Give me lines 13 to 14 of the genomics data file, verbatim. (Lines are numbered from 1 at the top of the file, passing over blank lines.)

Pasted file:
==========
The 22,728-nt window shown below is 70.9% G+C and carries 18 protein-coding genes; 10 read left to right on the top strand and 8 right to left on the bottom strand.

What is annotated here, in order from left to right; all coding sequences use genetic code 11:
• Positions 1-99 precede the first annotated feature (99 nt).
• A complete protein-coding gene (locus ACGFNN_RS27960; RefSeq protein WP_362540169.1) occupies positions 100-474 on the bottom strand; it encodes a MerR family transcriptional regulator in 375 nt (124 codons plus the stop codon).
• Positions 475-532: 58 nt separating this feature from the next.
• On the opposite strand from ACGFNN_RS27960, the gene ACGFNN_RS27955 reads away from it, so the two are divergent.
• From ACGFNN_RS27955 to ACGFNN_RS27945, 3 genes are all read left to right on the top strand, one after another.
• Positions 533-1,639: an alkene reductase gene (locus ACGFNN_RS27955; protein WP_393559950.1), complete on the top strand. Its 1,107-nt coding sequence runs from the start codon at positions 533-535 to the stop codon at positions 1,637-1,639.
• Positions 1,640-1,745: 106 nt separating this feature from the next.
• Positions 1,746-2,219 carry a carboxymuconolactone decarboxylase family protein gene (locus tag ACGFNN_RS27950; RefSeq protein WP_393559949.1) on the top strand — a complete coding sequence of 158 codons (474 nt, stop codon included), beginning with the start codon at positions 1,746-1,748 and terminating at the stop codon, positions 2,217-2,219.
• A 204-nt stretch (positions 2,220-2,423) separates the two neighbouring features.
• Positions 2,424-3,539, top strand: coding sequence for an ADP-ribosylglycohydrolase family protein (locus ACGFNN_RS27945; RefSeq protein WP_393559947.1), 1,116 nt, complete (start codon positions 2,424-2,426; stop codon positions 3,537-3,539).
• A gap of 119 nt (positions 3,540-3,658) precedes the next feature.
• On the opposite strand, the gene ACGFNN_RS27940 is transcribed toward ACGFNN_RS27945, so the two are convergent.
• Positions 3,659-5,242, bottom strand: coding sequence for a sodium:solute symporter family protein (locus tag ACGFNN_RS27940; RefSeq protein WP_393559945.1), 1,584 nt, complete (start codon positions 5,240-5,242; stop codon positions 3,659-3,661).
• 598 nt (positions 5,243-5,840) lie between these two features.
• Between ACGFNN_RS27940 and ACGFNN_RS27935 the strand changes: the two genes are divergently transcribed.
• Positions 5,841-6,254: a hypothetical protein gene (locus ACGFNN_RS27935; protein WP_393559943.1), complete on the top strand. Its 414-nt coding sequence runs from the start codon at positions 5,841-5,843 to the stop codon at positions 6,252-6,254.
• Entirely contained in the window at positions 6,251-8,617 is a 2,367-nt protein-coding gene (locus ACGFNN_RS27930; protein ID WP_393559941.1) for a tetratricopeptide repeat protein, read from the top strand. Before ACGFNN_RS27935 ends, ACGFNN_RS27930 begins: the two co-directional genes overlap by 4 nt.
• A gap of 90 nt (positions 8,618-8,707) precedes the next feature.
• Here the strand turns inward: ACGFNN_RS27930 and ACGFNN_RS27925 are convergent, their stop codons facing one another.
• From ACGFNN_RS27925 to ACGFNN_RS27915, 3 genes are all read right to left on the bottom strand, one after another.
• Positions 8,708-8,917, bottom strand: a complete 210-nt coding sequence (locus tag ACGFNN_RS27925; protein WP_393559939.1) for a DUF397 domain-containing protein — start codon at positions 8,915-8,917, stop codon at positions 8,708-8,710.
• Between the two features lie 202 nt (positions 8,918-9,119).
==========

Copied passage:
• A gap of 119 nt (positions 3,540-3,658) precedes the next feature.
• On the opposite strand, the gene ACGFNN_RS27940 is transcribed toward ACGFNN_RS27945, so the two are convergent.